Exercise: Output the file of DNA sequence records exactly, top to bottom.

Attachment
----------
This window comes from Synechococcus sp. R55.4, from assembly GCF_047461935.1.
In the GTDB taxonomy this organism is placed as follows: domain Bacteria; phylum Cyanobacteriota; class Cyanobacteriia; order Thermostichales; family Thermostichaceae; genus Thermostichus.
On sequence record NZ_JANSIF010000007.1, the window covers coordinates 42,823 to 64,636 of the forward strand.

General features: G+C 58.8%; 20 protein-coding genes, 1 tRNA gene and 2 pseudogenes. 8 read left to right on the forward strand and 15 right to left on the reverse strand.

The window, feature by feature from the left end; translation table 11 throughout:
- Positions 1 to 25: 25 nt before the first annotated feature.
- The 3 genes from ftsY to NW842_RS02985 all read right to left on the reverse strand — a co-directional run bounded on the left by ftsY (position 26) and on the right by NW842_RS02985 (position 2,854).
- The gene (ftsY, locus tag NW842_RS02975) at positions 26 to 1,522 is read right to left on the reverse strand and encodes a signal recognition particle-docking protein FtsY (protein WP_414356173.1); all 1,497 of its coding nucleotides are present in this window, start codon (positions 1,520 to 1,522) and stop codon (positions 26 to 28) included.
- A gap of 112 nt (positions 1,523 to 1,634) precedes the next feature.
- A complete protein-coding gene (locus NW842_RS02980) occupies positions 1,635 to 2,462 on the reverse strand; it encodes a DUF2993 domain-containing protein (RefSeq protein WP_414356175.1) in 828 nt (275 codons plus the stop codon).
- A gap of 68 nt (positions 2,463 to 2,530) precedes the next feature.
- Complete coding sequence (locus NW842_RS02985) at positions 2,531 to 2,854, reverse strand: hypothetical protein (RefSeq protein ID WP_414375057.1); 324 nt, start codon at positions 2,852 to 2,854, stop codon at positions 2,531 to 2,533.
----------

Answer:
This window comes from Synechococcus sp. R55.4, from assembly GCF_047461935.1.
In the GTDB taxonomy this organism is placed as follows: domain Bacteria; phylum Cyanobacteriota; class Cyanobacteriia; order Thermostichales; family Thermostichaceae; genus Thermostichus.
On sequence record NZ_JANSIF010000007.1, the window covers coordinates 42,823 to 64,636 of the forward strand.

General features: G+C 58.8%; 20 protein-coding genes, 1 tRNA gene and 2 pseudogenes. 8 read left to right on the forward strand and 15 right to left on the reverse strand.

The window, feature by feature from the left end; translation table 11 throughout:
- Positions 1 to 25: 25 nt before the first annotated feature.
- The 3 genes from ftsY to NW842_RS02985 all read right to left on the reverse strand — a co-directional run bounded on the left by ftsY (position 26) and on the right by NW842_RS02985 (position 2,854).
- The gene (ftsY, locus tag NW842_RS02975) at positions 26 to 1,522 is read right to left on the reverse strand and encodes a signal recognition particle-docking protein FtsY (protein WP_414356173.1); all 1,497 of its coding nucleotides are present in this window, start codon (positions 1,520 to 1,522) and stop codon (positions 26 to 28) included.
- A gap of 112 nt (positions 1,523 to 1,634) precedes the next feature.
- A complete protein-coding gene (locus NW842_RS02980) occupies positions 1,635 to 2,462 on the reverse strand; it encodes a DUF2993 domain-containing protein (RefSeq protein WP_414356175.1) in 828 nt (275 codons plus the stop codon).
- A gap of 68 nt (positions 2,463 to 2,530) precedes the next feature.
- Complete coding sequence (locus NW842_RS02985) at positions 2,531 to 2,854, reverse strand: hypothetical protein (RefSeq protein ID WP_414375057.1); 324 nt, start codon at positions 2,852 to 2,854, stop codon at positions 2,531 to 2,533.